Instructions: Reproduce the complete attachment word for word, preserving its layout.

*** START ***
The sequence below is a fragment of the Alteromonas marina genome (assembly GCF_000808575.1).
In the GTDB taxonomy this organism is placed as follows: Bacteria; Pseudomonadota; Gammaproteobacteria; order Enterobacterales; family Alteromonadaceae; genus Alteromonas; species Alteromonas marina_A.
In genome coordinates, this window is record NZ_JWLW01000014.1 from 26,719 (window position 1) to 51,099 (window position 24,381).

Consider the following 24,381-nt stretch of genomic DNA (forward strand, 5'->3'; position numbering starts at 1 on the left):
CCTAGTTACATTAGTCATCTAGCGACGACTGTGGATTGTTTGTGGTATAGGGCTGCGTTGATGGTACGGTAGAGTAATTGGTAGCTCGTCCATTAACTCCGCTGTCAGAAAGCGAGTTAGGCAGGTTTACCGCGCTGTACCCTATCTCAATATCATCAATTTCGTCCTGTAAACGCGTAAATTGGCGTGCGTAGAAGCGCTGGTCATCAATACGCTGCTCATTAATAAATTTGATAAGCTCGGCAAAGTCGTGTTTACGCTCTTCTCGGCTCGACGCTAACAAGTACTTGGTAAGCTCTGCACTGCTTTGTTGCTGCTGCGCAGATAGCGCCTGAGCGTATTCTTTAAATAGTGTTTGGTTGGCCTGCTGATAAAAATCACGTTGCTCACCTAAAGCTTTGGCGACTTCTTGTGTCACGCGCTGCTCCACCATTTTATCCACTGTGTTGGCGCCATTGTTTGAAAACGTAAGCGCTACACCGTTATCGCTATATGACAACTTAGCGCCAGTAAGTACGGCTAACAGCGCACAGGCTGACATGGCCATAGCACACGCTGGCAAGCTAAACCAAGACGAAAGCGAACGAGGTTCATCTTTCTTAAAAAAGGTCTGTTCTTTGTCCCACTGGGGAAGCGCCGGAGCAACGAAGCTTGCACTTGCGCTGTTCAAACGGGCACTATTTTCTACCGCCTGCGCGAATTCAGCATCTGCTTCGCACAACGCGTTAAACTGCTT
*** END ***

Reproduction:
The sequence below is a fragment of the Alteromonas marina genome (assembly GCF_000808575.1).
In the GTDB taxonomy this organism is placed as follows: Bacteria; Pseudomonadota; Gammaproteobacteria; order Enterobacterales; family Alteromonadaceae; genus Alteromonas; species Alteromonas marina_A.
In genome coordinates, this window is record NZ_JWLW01000014.1 from 26,719 (window position 1) to 51,099 (window position 24,381).

Consider the following 24,381-nt stretch of genomic DNA (forward strand, 5'->3'; position numbering starts at 1 on the left):
CCTAGTTACATTAGTCATCTAGCGACGACTGTGGATTGTTTGTGGTATAGGGCTGCGTTGATGGTACGGTAGAGTAATTGGTAGCTCGTCCATTAACTCCGCTGTCAGAAAGCGAGTTAGGCAGGTTTACCGCGCTGTACCCTATCTCAATATCATCAATTTCGTCCTGTAAACGCGTAAATTGGCGTGCGTAGAAGCGCTGGTCATCAATACGCTGCTCATTAATAAATTTGATAAGCTCGGCAAAGTCGTGTTTACGCTCTTCTCGGCTCGACGCTAACAAGTACTTGGTAAGCTCTGCACTGCTTTGTTGCTGCTGCGCAGATAGCGCCTGAGCGTATTCTTTAAATAGTGTTTGGTTGGCCTGCTGATAAAAATCACGTTGCTCACCTAAAGCTTTGGCGACTTCTTGTGTCACGCGCTGCTCCACCATTTTATCCACTGTGTTGGCGCCATTGTTTGAAAACGTAAGCGCTACACCGTTATCGCTATATGACAACTTAGCGCCAGTAAGTACGGCTAACAGCGCACAGGCTGACATGGCCATAGCACACGCTGGCAAGCTAAACCAAGACGAAAGCGAACGAGGTTCATCTTTCTTAAAAAAGGTCTGTTCTTTGTCCCACTGGGGAAGCGCCGGAGCAACGAAGCTTGCACTTGCGCTGTTCAAACGGGCACTATTTTCTACCGCCTGCGCGAATTCAGCATCTGCTTCGCACAACGCGTTAAACTGCTT